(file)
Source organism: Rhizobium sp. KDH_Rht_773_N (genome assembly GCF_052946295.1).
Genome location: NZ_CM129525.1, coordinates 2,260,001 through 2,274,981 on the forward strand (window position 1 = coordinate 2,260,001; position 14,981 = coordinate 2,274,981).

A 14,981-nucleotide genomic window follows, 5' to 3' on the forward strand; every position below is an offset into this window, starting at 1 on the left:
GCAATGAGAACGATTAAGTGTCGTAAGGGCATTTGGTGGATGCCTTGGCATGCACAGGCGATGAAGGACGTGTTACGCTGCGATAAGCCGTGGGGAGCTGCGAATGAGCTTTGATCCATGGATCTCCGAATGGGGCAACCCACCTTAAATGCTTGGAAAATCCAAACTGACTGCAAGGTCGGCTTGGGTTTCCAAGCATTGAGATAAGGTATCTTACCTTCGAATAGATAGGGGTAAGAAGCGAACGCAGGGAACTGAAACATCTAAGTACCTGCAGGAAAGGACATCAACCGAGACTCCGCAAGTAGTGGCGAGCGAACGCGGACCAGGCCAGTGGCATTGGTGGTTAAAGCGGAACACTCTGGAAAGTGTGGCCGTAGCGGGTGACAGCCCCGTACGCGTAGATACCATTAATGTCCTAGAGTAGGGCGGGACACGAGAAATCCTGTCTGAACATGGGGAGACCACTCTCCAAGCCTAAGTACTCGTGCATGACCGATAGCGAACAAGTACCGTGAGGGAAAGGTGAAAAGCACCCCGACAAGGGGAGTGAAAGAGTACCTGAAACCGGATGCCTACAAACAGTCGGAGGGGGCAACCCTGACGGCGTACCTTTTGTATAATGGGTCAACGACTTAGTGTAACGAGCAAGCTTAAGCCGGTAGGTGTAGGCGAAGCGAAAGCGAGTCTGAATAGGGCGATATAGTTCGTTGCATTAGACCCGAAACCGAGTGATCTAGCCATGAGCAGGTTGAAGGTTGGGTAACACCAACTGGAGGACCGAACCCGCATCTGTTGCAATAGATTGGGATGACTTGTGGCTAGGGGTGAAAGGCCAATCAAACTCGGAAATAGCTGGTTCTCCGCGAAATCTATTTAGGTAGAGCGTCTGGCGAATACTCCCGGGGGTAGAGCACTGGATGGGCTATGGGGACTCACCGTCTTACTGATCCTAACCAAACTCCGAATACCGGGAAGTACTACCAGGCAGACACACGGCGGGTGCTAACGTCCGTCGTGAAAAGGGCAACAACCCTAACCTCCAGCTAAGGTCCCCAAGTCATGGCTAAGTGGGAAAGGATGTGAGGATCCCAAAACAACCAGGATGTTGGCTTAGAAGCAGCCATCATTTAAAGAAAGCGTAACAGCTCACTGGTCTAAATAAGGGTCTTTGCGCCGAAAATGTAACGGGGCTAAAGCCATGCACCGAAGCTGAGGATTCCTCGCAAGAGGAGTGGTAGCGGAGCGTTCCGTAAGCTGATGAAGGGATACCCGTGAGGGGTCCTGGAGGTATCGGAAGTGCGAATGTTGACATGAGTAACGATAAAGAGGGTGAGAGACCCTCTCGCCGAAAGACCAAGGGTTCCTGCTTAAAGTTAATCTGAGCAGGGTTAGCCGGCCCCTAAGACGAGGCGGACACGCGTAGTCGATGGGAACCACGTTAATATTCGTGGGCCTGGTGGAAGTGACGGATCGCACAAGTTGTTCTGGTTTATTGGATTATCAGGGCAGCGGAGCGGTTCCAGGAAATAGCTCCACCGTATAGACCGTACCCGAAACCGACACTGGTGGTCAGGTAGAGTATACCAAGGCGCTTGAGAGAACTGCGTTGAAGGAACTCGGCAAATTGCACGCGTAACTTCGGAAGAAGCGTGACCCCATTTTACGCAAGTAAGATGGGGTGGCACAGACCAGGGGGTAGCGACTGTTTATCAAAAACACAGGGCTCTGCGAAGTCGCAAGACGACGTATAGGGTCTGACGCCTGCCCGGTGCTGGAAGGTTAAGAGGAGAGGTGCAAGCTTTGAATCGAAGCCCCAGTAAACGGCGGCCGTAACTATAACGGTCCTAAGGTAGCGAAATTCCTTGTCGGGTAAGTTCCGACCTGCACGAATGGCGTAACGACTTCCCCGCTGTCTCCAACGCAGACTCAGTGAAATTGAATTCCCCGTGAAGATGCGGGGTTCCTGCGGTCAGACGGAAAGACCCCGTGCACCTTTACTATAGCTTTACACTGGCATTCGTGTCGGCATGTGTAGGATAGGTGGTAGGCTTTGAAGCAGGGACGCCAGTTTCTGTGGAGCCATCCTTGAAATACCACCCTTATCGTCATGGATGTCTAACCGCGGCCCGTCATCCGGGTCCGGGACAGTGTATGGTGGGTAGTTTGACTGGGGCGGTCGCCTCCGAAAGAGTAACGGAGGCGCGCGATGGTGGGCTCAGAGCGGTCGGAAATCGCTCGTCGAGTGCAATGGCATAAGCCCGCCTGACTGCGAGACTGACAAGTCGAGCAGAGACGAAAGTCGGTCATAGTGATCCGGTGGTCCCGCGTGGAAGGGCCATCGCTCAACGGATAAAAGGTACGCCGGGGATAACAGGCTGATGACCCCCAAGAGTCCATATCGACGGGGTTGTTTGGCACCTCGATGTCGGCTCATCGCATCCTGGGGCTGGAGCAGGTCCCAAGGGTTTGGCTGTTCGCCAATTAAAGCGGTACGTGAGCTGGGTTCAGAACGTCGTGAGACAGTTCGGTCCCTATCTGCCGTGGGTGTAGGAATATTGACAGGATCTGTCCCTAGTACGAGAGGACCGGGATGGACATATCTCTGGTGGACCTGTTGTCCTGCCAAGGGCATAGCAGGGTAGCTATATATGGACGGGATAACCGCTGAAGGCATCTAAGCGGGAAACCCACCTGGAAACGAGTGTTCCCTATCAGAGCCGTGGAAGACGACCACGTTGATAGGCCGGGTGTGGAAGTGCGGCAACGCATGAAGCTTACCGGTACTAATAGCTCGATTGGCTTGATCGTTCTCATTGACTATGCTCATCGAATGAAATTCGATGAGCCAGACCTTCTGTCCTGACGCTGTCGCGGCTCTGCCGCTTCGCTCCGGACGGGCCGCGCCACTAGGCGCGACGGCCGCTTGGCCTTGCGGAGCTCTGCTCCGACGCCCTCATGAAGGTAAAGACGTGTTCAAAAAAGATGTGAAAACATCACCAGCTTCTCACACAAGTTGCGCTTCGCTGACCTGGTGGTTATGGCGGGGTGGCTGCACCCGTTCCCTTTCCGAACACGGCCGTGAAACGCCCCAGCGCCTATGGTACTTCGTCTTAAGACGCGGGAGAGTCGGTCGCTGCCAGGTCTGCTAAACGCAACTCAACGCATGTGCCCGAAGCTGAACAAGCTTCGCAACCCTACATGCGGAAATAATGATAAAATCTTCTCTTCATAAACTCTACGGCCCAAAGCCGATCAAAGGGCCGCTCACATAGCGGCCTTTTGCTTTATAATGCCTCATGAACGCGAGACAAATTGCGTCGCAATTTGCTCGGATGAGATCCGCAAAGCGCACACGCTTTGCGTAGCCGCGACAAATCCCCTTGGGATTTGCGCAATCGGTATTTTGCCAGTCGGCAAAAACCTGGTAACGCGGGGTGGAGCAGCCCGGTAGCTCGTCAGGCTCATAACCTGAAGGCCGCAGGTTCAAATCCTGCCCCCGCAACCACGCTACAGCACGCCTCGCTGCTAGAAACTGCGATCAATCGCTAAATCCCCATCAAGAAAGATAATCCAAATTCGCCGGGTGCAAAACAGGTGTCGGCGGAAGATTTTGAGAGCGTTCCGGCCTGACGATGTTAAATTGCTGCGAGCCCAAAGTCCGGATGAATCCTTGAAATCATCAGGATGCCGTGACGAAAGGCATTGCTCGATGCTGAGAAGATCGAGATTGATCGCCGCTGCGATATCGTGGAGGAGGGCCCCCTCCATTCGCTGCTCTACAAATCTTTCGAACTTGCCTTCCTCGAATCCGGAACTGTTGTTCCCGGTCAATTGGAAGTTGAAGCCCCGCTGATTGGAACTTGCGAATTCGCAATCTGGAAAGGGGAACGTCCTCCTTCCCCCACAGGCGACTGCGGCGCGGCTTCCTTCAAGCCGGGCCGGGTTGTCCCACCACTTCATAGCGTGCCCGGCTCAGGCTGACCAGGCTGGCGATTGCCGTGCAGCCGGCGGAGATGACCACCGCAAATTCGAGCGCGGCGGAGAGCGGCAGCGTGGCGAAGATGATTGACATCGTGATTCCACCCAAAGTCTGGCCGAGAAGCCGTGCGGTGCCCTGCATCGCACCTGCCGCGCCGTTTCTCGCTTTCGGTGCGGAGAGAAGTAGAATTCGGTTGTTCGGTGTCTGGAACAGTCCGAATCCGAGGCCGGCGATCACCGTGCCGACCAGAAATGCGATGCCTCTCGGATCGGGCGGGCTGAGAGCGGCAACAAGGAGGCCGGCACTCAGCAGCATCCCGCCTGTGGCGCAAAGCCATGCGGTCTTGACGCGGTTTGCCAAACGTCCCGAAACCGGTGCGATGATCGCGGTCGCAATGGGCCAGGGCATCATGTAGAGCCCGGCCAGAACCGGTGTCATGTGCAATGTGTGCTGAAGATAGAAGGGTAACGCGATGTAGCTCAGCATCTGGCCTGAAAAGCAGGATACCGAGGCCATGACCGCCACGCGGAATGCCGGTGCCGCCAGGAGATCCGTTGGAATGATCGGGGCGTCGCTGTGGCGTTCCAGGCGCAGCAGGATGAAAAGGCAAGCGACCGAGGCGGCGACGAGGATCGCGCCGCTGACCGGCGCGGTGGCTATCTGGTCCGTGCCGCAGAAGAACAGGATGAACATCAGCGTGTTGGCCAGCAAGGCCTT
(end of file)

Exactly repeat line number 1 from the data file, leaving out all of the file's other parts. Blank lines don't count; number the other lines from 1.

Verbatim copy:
Source organism: Rhizobium sp. KDH_Rht_773_N (genome assembly GCF_052946295.1).